After being shut out for five years because of compliance issues, Baltimore has once again been awarded money under a federal school technology program. That news is not only good but timely, as Congress recently passed legislation to help keep America competitive in science, math and technology. With so much of the nation's and the state's current and future employment tied to technology, Baltimore students cannot afford to be left behind.
The Federal Communications Commission has authority for a program known as E-rate, which uses fees on consumers' phone bills to provide discounted Internet access and telecommunications equipment to school districts in rural and high-poverty areas.
As allegations of fraud and waste put the program under more intense scrutiny across the country, an audit in Baltimore found a number of problems, including insufficient documentation to justify the discount received by the school system, lack of evidence that equipment had been installed and was working properly, and failure to make effective use of equipment and services provided by the program.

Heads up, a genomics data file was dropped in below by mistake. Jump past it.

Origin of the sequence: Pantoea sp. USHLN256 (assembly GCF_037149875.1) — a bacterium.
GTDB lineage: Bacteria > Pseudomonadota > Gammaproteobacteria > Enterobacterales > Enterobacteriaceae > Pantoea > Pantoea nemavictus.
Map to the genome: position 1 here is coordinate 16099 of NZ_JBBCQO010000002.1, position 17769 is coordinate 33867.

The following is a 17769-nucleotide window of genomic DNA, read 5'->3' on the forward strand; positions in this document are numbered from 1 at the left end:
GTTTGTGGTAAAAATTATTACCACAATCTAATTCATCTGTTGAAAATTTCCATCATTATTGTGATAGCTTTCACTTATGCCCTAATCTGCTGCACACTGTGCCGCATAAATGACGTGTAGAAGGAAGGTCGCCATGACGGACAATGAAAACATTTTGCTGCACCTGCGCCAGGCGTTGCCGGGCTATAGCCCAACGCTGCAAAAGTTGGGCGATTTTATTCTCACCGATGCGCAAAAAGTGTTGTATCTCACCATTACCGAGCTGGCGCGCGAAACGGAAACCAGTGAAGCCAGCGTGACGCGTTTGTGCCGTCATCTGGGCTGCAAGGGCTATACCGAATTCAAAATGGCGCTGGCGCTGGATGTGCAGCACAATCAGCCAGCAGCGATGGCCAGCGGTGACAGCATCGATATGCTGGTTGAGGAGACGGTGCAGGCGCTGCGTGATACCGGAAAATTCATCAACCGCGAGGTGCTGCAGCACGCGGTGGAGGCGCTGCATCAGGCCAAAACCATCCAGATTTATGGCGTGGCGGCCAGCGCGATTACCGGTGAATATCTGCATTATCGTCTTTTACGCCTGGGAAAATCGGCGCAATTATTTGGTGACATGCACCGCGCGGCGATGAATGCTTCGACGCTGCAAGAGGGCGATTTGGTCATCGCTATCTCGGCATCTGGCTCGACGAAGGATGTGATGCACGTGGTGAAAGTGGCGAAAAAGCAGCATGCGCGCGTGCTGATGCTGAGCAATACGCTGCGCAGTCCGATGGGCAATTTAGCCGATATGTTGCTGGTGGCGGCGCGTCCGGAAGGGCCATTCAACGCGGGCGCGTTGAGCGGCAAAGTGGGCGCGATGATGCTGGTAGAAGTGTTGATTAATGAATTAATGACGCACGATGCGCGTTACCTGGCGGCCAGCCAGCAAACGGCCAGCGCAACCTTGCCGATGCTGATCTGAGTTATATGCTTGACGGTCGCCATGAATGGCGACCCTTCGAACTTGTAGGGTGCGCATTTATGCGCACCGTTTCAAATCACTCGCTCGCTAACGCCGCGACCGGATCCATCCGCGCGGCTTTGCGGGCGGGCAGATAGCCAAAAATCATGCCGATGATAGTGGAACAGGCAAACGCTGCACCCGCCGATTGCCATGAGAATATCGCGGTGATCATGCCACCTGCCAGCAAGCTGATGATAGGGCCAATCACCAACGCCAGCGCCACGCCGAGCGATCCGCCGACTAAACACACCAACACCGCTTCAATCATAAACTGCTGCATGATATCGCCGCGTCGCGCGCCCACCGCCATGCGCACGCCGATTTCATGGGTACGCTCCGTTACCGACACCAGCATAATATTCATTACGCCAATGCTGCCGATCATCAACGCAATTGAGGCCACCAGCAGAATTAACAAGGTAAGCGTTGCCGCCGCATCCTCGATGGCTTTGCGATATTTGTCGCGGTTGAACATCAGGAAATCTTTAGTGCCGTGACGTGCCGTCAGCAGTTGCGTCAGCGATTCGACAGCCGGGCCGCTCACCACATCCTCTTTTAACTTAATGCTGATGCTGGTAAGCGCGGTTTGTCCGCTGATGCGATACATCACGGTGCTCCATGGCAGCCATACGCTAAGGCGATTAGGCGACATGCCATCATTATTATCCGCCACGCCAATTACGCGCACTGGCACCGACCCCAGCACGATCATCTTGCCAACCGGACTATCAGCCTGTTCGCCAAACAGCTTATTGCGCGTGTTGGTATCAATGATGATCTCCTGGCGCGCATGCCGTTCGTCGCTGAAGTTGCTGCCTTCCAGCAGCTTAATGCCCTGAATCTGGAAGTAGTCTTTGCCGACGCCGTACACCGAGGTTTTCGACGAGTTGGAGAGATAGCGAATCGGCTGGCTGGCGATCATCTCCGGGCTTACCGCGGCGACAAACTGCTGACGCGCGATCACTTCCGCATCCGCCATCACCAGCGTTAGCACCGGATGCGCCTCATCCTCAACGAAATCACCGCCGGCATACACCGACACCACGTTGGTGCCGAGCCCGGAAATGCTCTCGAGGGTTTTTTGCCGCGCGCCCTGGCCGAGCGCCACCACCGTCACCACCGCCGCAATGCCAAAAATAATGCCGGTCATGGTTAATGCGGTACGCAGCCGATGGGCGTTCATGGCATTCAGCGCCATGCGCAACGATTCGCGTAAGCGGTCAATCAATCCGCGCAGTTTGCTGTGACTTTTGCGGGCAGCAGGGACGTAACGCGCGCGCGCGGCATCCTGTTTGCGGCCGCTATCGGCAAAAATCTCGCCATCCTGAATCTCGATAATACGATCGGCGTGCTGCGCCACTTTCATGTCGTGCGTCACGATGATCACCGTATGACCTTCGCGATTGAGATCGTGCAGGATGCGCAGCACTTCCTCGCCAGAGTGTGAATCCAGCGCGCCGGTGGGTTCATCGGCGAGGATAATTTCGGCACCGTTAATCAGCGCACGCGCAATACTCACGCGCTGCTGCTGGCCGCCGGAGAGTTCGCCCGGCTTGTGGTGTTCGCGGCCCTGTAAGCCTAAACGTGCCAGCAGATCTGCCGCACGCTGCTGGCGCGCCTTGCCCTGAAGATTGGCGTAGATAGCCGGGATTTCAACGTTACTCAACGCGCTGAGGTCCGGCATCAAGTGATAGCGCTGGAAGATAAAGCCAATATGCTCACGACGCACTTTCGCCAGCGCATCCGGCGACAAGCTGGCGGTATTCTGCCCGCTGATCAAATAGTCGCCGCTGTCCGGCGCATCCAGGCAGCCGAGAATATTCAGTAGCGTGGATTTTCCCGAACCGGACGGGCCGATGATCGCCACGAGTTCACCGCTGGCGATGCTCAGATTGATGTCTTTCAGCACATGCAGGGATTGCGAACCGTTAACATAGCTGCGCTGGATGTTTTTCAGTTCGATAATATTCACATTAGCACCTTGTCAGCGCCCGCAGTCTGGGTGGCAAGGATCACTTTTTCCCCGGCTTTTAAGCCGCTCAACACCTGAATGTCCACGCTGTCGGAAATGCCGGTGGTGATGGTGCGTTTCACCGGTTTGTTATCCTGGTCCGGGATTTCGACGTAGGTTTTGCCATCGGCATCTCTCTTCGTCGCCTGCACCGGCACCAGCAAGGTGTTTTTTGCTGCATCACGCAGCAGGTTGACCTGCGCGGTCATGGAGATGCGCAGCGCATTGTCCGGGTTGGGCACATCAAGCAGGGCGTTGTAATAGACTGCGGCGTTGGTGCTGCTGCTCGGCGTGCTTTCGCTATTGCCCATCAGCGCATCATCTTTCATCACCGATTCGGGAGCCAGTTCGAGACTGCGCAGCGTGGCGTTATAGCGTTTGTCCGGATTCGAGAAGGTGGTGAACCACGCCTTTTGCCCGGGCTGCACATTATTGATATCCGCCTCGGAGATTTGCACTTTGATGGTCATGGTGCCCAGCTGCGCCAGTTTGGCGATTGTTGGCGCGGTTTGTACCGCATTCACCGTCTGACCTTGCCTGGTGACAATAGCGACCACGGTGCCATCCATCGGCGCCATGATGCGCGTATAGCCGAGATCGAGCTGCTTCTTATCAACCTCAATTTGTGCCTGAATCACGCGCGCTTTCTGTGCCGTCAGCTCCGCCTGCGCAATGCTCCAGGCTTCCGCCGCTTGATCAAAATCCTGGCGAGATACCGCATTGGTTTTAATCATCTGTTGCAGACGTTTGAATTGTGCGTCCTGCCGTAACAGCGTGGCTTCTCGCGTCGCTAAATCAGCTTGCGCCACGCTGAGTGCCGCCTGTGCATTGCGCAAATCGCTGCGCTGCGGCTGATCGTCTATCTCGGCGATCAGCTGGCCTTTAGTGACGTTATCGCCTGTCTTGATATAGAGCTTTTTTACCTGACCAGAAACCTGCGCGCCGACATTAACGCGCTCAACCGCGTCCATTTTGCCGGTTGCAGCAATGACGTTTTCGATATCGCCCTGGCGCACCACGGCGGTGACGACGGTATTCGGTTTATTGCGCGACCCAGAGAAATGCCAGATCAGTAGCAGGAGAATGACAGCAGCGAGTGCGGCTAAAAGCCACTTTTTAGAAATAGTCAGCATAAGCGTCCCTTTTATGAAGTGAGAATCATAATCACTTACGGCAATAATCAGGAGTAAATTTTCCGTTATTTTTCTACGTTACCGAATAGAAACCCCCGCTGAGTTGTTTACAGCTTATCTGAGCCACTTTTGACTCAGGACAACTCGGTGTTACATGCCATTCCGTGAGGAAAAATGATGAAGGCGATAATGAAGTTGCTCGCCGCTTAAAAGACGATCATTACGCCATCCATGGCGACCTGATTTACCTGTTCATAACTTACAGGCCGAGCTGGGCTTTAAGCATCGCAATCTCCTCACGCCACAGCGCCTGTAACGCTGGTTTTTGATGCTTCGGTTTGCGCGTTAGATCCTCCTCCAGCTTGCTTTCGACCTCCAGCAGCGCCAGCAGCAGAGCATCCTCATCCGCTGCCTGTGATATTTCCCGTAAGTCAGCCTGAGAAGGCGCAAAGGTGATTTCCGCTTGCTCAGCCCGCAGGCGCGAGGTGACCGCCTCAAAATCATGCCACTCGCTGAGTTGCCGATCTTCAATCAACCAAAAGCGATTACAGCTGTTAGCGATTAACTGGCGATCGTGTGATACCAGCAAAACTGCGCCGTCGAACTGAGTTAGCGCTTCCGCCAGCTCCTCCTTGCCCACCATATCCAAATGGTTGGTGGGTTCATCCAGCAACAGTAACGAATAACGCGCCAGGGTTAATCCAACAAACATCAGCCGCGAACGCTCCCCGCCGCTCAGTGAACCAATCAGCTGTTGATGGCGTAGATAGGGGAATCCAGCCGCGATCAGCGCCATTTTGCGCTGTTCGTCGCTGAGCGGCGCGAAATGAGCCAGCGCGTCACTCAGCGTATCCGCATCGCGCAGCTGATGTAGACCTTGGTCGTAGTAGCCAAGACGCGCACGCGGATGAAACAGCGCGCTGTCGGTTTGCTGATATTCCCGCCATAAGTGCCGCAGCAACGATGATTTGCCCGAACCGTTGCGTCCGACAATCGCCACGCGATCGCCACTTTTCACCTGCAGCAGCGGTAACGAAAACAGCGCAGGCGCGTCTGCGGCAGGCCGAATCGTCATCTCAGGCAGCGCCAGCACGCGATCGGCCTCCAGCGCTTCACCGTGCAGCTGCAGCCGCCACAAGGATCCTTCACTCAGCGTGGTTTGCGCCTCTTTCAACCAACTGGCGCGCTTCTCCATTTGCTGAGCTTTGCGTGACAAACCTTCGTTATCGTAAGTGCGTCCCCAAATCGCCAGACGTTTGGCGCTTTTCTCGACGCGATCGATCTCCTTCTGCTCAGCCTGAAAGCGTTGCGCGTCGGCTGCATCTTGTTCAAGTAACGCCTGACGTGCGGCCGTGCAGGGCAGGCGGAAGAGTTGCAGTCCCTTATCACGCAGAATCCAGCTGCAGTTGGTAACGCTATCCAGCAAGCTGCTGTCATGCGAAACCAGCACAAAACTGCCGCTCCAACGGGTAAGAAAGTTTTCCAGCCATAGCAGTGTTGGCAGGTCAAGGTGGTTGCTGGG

As a result, funds have been withheld from Baltimore since the 2002-2003 school year. But an announcement last week puts city schools back in the mix. A concerted clean-up effort by city school officials to comply with program regulations led to an award of $7.7 million to the school system for the coming academic year.
The new award comes just as Congress has passed bills designed to strengthen math and science education, as well as scientific research. The legislation aims to direct more than $30 billion from 2008 to 2010 to a range of federal science, technology, engineering and math programs. Such programs require greater familiarity and facility with computers and telecommunications, which are at the heart of what E-rate can provide.
Baltimore schools now have a renewed lease on a program that can help students take advantage of new and expanding educational and career opportunities.